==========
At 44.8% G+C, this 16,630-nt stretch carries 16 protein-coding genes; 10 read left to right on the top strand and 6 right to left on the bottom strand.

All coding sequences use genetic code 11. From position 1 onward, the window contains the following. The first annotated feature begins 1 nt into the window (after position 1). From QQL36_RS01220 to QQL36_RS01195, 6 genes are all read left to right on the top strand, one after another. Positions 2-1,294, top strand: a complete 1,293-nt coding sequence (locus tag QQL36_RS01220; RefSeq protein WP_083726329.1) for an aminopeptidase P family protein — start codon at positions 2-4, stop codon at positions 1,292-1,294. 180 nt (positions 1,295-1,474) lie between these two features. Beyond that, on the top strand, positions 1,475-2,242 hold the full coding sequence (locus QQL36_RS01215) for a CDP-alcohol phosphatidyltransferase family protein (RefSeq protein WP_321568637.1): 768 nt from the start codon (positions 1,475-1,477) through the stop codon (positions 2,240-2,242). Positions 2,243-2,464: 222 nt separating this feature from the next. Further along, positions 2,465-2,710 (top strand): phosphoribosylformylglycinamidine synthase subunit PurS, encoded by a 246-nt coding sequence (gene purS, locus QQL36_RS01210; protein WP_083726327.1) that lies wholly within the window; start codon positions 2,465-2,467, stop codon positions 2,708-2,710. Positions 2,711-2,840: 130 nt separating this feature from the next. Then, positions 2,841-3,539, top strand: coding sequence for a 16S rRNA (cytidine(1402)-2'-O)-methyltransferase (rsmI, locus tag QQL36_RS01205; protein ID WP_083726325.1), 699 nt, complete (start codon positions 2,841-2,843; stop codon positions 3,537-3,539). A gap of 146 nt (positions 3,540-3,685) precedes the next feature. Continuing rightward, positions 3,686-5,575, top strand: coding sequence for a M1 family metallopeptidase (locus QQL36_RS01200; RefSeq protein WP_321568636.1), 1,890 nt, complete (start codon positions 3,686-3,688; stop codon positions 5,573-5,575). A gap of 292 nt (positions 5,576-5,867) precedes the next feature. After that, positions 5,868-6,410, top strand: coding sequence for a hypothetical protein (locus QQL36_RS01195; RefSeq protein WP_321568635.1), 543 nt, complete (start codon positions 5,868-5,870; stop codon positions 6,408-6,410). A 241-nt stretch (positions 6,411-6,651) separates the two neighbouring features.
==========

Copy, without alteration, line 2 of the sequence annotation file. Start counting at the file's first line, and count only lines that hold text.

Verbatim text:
All coding sequences use genetic code 11. From position 1 onward, the window contains the following. The first annotated feature begins 1 nt into the window (after position 1). From QQL36_RS01220 to QQL36_RS01195, 6 genes are all read left to right on the top strand, one after another. Positions 2-1,294, top strand: a complete 1,293-nt coding sequence (locus tag QQL36_RS01220; RefSeq protein WP_083726329.1) for an aminopeptidase P family protein — start codon at positions 2-4, stop codon at positions 1,292-1,294. 180 nt (positions 1,295-1,474) lie between these two features. Beyond that, on the top strand, positions 1,475-2,242 hold the full coding sequence (locus QQL36_RS01215) for a CDP-alcohol phosphatidyltransferase family protein (RefSeq protein WP_321568637.1): 768 nt from the start codon (positions 1,475-1,477) through the stop codon (positions 2,240-2,242). Positions 2,243-2,464: 222 nt separating this feature from the next. Further along, positions 2,465-2,710 (top strand): phosphoribosylformylglycinamidine synthase subunit PurS, encoded by a 246-nt coding sequence (gene purS, locus QQL36_RS01210; protein WP_083726327.1) that lies wholly within the window; start codon positions 2,465-2,467, stop codon positions 2,708-2,710. Positions 2,711-2,840: 130 nt separating this feature from the next. Then, positions 2,841-3,539, top strand: coding sequence for a 16S rRNA (cytidine(1402)-2'-O)-methyltransferase (rsmI, locus tag QQL36_RS01205; protein ID WP_083726325.1), 699 nt, complete (start codon positions 2,841-2,843; stop codon positions 3,537-3,539). A gap of 146 nt (positions 3,540-3,685) precedes the next feature. Continuing rightward, positions 3,686-5,575, top strand: coding sequence for a M1 family metallopeptidase (locus QQL36_RS01200; RefSeq protein WP_321568636.1), 1,890 nt, complete (start codon positions 3,686-3,688; stop codon positions 5,573-5,575). A gap of 292 nt (positions 5,576-5,867) precedes the next feature. After that, positions 5,868-6,410, top strand: coding sequence for a hypothetical protein (locus QQL36_RS01195; RefSeq protein WP_321568635.1), 543 nt, complete (start codon positions 5,868-5,870; stop codon positions 6,408-6,410). A 241-nt stretch (positions 6,411-6,651) separates the two neighbouring features.